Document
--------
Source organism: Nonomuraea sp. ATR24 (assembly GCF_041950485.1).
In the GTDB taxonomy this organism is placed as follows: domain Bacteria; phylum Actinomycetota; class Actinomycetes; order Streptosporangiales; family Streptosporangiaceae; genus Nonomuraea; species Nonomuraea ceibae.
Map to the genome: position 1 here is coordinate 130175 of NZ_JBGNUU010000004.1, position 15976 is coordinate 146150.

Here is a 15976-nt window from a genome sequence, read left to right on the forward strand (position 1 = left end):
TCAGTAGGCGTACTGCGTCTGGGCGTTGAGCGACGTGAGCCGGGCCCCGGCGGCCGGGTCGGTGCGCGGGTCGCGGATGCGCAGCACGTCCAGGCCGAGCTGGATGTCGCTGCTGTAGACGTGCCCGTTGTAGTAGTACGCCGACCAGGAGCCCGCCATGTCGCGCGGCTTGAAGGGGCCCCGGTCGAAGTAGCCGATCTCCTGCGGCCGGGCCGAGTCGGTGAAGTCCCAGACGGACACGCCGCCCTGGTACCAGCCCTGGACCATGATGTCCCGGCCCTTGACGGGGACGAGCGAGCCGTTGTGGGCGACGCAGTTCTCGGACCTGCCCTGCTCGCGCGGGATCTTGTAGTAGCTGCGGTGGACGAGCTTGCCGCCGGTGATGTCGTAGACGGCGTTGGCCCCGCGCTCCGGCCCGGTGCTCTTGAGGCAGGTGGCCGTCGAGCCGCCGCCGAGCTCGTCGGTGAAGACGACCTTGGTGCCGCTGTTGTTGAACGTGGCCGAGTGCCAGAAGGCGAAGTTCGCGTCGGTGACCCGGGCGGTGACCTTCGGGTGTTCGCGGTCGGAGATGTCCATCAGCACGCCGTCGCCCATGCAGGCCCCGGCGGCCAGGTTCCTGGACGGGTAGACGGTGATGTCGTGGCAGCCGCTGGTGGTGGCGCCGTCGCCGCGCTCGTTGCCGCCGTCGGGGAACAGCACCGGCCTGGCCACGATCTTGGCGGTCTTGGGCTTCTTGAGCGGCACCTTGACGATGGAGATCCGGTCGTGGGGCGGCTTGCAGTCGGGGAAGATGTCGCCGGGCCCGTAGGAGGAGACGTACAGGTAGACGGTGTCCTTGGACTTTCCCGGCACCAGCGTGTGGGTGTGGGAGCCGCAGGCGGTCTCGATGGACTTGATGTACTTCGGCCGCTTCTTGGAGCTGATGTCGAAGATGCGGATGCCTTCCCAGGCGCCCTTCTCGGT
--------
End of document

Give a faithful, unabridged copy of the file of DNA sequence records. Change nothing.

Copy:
Source organism: Nonomuraea sp. ATR24 (assembly GCF_041950485.1).
In the GTDB taxonomy this organism is placed as follows: domain Bacteria; phylum Actinomycetota; class Actinomycetes; order Streptosporangiales; family Streptosporangiaceae; genus Nonomuraea; species Nonomuraea ceibae.
Map to the genome: position 1 here is coordinate 130175 of NZ_JBGNUU010000004.1, position 15976 is coordinate 146150.

Here is a 15976-nt window from a genome sequence, read left to right on the forward strand (position 1 = left end):
TCAGTAGGCGTACTGCGTCTGGGCGTTGAGCGACGTGAGCCGGGCCCCGGCGGCCGGGTCGGTGCGCGGGTCGCGGATGCGCAGCACGTCCAGGCCGAGCTGGATGTCGCTGCTGTAGACGTGCCCGTTGTAGTAGTACGCCGACCAGGAGCCCGCCATGTCGCGCGGCTTGAAGGGGCCCCGGTCGAAGTAGCCGATCTCCTGCGGCCGGGCCGAGTCGGTGAAGTCCCAGACGGACACGCCGCCCTGGTACCAGCCCTGGACCATGATGTCCCGGCCCTTGACGGGGACGAGCGAGCCGTTGTGGGCGACGCAGTTCTCGGACCTGCCCTGCTCGCGCGGGATCTTGTAGTAGCTGCGGTGGACGAGCTTGCCGCCGGTGATGTCGTAGACGGCGTTGGCCCCGCGCTCCGGCCCGGTGCTCTTGAGGCAGGTGGCCGTCGAGCCGCCGCCGAGCTCGTCGGTGAAGACGACCTTGGTGCCGCTGTTGTTGAACGTGGCCGAGTGCCAGAAGGCGAAGTTCGCGTCGGTGACCCGGGCGGTGACCTTCGGGTGTTCGCGGTCGGAGATGTCCATCAGCACGCCGTCGCCCATGCAGGCCCCGGCGGCCAGGTTCCTGGACGGGTAGACGGTGATGTCGTGGCAGCCGCTGGTGGTGGCGCCGTCGCCGCGCTCGTTGCCGCCGTCGGGGAACAGCACCGGCCTGGCCACGATCTTGGCGGTCTTGGGCTTCTTGAGCGGCACCTTGACGATGGAGATCCGGTCGTGGGGCGGCTTGCAGTCGGGGAAGATGTCGCCGGGCCCGTAGGAGGAGACGTACAGGTAGACGGTGTCCTTGGACTTTCCCGGCACCAGCGTGTGGGTGTGGGAGCCGCAGGCGGTCTCGATGGACTTGATGTACTTCGGCCGCTTCTTGGAGCTGATGTCGAAGATGCGGATGCCTTCCCAGGCGCCCTTCTCGGT